Mark 16:1-11 (CEV) After the Sabbath, Mary Magdalene, Salome, and Mary the mother of James bought some spices to put on Jesus' body. (2) Very early on Sunday morning, just as the sun was coming up, they went to the tomb. (3) On their way, they were asking one another, "Who will roll the stone away from the entrance for us?" (4) But when they looked, they saw that the stone had already been rolled away. And it was a huge stone! (5) The women went into the tomb, and on the right side they saw a young man in a white robe sitting there. They were alarmed. (6) The man said, "Don't be alarmed! You are looking for Jesus from Nazareth, who was nailed to a cross. God has raised him to life, and he isn't here. You can see the place where they put his body. (7) Now go and tell his disciples, and especially Peter, that he will go ahead of you to Galilee. You will see him there, just as he told you." (8) When the women ran from the tomb, they were confused and shaking all over. They were too afraid to tell anyone what had happened. (9) Very early on the first day of the week, after Jesus had risen to life, he appeared to Mary Magdalene. Earlier he had forced seven demons out of her. (10) She left and told his friends, who were crying and mourning. (11) Even though they heard that Jesus was alive and that Mary had seen him, they would not believe it.

During the 40 days Jesus lived in His resurrected body before ascending into heaven, He met with His disciples.

1 Corinthians 15:3-7 (CEV, this book was a letter written by Apostle Paul to the Corinthian church) I told you the most important part of the message exactly as it was told to me. That part is: Christ died for our sins, as the Scriptures say. (4) He was buried, and three days later he was raised to life, as the Scriptures say. (5) Christ appeared to Peter, then to the twelve. (6) After this, he appeared to more than five hundred other followers. Most of them are still alive, but some have died. (7) He also appeared to James, and then to all of the apostles.

Ascension - the resurrected Jesus was taken up to Heaven in his resurrected body, in the presence of eleven of his disciples (from thence forward, they are referred to as His Apostles), occurring 40 days after the resurrection. In the biblical narrative, an angel tells the watching disciples that Jesus' second coming will take place in the same manner as his ascension.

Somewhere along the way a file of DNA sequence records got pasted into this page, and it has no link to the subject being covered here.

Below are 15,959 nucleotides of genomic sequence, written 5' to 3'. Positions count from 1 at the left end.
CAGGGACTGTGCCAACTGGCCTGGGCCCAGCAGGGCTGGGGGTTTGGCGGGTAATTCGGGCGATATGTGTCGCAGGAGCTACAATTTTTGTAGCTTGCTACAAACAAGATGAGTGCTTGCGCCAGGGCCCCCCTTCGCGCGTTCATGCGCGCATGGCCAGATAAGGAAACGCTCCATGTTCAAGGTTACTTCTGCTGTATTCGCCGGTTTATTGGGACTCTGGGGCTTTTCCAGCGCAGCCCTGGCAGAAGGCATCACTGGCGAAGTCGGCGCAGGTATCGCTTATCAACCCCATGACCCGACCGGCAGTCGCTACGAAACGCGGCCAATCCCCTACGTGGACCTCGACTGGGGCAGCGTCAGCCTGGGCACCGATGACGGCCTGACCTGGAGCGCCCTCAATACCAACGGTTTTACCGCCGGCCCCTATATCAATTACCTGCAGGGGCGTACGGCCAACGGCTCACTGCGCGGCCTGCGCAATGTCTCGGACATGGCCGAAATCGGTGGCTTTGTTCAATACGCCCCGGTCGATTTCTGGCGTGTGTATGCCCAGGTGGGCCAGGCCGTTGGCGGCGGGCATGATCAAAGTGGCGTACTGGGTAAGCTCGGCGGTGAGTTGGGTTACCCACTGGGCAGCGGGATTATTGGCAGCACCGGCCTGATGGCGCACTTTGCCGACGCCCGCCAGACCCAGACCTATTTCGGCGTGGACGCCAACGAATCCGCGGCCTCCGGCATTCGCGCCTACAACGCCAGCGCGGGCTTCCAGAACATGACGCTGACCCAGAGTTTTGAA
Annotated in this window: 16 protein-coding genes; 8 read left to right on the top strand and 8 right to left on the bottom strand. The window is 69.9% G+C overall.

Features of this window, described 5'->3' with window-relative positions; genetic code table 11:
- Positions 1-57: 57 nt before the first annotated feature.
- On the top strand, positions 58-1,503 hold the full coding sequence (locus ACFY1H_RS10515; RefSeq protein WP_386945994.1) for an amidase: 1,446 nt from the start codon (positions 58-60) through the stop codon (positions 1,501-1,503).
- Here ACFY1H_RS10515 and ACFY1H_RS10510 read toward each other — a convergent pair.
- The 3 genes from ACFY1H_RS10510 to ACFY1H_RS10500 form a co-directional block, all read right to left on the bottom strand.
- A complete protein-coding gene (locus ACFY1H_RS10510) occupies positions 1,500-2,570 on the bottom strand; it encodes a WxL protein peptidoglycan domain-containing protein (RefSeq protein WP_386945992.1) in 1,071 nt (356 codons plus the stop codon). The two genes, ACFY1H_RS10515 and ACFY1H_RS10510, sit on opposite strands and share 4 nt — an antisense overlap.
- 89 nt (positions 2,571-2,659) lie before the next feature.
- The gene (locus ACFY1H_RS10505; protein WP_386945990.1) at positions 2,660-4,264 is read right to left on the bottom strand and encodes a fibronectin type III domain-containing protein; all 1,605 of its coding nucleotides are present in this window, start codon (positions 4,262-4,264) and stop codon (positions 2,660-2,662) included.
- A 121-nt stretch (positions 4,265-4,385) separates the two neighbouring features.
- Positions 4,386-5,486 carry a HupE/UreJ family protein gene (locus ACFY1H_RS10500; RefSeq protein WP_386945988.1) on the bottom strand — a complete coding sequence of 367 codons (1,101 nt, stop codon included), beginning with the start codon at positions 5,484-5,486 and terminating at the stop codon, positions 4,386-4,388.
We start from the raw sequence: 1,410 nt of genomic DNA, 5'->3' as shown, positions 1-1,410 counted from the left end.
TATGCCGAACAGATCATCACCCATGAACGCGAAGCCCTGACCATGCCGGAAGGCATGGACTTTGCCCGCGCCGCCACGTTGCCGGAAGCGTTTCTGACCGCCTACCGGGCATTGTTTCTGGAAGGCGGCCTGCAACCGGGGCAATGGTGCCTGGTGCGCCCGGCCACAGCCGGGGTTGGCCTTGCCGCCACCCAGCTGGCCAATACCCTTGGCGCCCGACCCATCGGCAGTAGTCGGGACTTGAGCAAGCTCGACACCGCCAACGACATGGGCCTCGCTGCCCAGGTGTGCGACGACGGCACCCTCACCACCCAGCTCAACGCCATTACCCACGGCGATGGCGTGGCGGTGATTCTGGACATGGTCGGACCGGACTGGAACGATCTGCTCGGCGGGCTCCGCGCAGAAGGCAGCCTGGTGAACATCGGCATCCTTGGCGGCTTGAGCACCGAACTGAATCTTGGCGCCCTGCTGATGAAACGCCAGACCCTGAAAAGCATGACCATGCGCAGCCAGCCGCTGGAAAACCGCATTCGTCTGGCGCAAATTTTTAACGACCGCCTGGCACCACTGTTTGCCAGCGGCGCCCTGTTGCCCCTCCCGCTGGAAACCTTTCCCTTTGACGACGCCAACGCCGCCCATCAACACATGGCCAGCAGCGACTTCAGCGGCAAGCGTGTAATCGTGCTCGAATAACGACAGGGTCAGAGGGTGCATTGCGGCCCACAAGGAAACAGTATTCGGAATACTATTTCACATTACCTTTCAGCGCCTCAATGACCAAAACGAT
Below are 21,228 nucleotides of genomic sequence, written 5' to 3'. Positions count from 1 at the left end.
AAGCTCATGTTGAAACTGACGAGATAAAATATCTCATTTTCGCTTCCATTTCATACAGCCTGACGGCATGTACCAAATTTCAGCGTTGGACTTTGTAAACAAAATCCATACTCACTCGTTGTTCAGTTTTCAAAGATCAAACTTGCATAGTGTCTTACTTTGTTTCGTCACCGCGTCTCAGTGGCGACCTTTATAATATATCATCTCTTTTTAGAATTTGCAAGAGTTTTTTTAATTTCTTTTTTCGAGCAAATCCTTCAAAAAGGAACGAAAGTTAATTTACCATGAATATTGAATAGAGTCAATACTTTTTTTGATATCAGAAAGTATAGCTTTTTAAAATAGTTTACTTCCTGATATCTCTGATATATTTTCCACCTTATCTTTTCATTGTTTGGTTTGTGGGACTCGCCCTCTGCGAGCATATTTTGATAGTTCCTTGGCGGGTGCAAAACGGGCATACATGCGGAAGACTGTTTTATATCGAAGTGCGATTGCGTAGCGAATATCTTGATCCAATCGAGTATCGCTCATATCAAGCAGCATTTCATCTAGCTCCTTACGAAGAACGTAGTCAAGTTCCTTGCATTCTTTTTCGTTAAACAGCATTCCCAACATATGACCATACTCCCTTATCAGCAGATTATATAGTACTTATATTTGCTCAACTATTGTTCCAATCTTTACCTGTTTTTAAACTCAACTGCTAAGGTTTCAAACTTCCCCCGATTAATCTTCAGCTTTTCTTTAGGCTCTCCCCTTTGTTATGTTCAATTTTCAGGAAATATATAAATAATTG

Acts 1:1-15a (Easy to Read Version - ERV) Dear Theophilus, The first book I wrote was about everything Jesus did and taught from the beginning (2) until the day he was carried up into heaven. Before he went, he talked to the apostles he had chosen. With the help of the Holy Spirit, he told them what they should do. (3) This was after his death, but he showed them that he was alive, proving it to them in many ways. The apostles saw Jesus many times during the 40 days after he was raised from death. He spoke to them about God's kingdom. (4) One time when Jesus was eating with them, he told them not to leave Jerusalem. He said, "Wait here until you receive what the Father promised to send. Remember, I told you about it before. (5) John baptized people with water, but in a few days you will be baptized with the Holy Spirit." (6) The apostles were all together. They asked Jesus, "Lord, is this the time for you to give the people of Israel their kingdom again?" (7) Jesus said to them, "The Father is the only one who has the authority to decide dates and times. They are not for you to know. (8) But the Holy Spirit will come on you and give you power. You will be my witnesses. You will tell people everywhere about me--in Jerusalem, in the rest of Judea, in Samaria, and in every part of the world." (9) After Jesus said this, he was lifted up into the sky. While they were watching, he went into a cloud, and they could not see him. (10) They were staring into the sky where he had gone. Suddenly two men wearing white clothes were standing beside them. (11) They said, "Men from Galilee, why are you standing here looking into the sky? You saw Jesus carried away from you into heaven. He will come back in the same way you saw him go." (12) Then the apostles went back to Jerusalem from the Mount of Olives. This mountain is about a half mile from Jerusalem. (13) When they entered the city, they went to the upstairs room where they were staying. These are the ones who were there: Peter, John, James, Andrew, Philip, Thomas, Bartholomew, Matthew, James (the son of Alphaeus), Simon, the Zealot, and Judas (the son of James). (14) The apostles were all together. They were constantly praying with the same purpose. Some women, Mary the mother of Jesus, and his brothers were there with the apostles. (15) After a few days there was a meeting of the believers. There were about 120 of them.